If there's one thing most decent humans can agree on it's that animal cruelty is pretty despicable.
Nothing seems to galvanise the public quicker than an ill-treated furbaby: we launch mass protests to free beagles from science experiments, organise petitions to ban battery farming, donate tens of thousands to the SPCA in our wills, and start up our own animal rescue centres.
Now appearing in the headlines is Cecil the lion -- the majestic beast shot on Zimbabwean protected land by US dentist Walter Palmer.
The online retribution was swift and merciless. Anyone with access to a keyboard was calling for Palmer's head on a platter.
Understandable. But a Facebook post from an American friend caught my attention: why does a lion inspire such extraordinary unanimous wrath, yet the deaths of countless unarmed black people at the hands of the police inspire ambivalence at best?
There was outrage, yes -- but also much indifference and victim blaming. It's been said Trayvon Martin deserved it; he was wearing a hood. Eric Garner shouldn't have sold loose cigarettes. Sandra Bland shouldn't have gotten mouthy.
Why not the same empathy for our fellow humans?
Considering examples of inequality closer to home, I realise my friend had a point. There have been many cases involving poverty, prejudice and systematic oppression which have garnered similar apathetic and victim-blaming responses. Domestic violence and rape cases? She should have left her boyfriend, and not worn a short skirt. The Roastbusters scenario? Boys will be boys. A transgender woman is ridiculed by a salesperson? Stop being "so PC" and get over yourself. A toddler dies from pneumonia exacerbated by a damp house? Don't have kids if you can't afford to keep them warm.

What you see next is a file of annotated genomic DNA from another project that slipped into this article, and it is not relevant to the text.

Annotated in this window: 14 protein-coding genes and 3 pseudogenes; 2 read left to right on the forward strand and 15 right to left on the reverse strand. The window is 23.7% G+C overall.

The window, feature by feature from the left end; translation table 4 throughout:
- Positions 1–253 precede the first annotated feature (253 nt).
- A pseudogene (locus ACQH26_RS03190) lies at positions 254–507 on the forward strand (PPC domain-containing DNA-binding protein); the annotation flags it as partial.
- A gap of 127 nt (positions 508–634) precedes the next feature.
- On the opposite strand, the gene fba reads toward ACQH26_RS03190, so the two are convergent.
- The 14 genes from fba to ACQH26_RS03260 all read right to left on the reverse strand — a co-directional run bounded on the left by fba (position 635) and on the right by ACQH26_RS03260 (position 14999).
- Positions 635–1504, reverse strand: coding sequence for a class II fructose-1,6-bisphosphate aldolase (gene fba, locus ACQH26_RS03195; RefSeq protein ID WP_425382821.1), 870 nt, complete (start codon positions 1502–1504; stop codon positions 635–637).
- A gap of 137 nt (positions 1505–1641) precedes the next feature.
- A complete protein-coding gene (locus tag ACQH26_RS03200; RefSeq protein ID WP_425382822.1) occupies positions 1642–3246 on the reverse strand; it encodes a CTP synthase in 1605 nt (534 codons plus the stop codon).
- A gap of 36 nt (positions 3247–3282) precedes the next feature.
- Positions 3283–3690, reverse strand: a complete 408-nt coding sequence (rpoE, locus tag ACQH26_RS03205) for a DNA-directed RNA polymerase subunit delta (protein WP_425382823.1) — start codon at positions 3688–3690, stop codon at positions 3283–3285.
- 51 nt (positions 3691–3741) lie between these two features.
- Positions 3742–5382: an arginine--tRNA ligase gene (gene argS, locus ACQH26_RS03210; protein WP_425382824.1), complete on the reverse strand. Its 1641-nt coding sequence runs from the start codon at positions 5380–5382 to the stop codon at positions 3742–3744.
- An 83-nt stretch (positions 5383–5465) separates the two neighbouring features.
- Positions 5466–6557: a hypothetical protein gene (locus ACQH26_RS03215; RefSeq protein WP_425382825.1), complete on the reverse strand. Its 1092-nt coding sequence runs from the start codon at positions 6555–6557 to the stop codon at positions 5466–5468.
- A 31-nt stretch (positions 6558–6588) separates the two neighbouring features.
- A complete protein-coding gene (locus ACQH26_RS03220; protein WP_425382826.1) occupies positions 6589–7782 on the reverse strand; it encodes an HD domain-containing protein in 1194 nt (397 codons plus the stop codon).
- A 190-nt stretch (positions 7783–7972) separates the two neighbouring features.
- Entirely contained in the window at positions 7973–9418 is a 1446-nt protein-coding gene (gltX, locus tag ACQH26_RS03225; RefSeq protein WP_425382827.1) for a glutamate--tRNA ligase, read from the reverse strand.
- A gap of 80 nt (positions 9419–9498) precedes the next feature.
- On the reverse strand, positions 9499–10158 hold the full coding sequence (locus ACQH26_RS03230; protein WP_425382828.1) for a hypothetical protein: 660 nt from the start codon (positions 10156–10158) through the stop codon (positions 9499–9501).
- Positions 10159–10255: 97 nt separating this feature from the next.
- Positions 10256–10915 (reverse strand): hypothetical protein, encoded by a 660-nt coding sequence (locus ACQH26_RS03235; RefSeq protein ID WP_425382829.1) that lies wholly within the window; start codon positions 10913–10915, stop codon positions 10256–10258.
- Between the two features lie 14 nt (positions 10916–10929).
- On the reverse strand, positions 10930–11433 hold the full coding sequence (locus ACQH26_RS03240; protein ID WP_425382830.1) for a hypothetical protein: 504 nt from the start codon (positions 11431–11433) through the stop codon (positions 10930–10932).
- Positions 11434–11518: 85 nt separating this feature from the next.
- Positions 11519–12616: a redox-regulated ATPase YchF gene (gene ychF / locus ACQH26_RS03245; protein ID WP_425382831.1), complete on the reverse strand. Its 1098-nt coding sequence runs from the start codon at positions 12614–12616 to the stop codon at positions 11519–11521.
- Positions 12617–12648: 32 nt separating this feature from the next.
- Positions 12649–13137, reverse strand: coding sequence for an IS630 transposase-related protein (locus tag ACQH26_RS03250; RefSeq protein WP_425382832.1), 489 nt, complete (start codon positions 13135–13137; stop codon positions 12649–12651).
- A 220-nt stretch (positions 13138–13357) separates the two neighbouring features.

But show most Kiwis a case of animal abuse, and watch the collective tempers flare.
It's easy to see why animals inspire protectiveness. They are unquestionably innocent. Cecil was just minding his own business -- he cannot be accused of provoking, attacking or self-inflicting. With animals, there's no "other side of the story".
And, naturally, animals do not have a voice. They cannot defend themselves -- that's our job.
Problem is, there are many communities whose status has rendered them voiceless. People who are systematically excluded. People who are constantly kicked to the curb by the white, hetereosexual, affluent majority. People whose punishments do not fit the crime. Should we not defend them also?
I am an animal lover, and I believe we should for fight their protection. But the human heart has room for compassion for all life forms. And if we put the same energy into speaking out against the oppression of our fellow humans, then we might just see some change.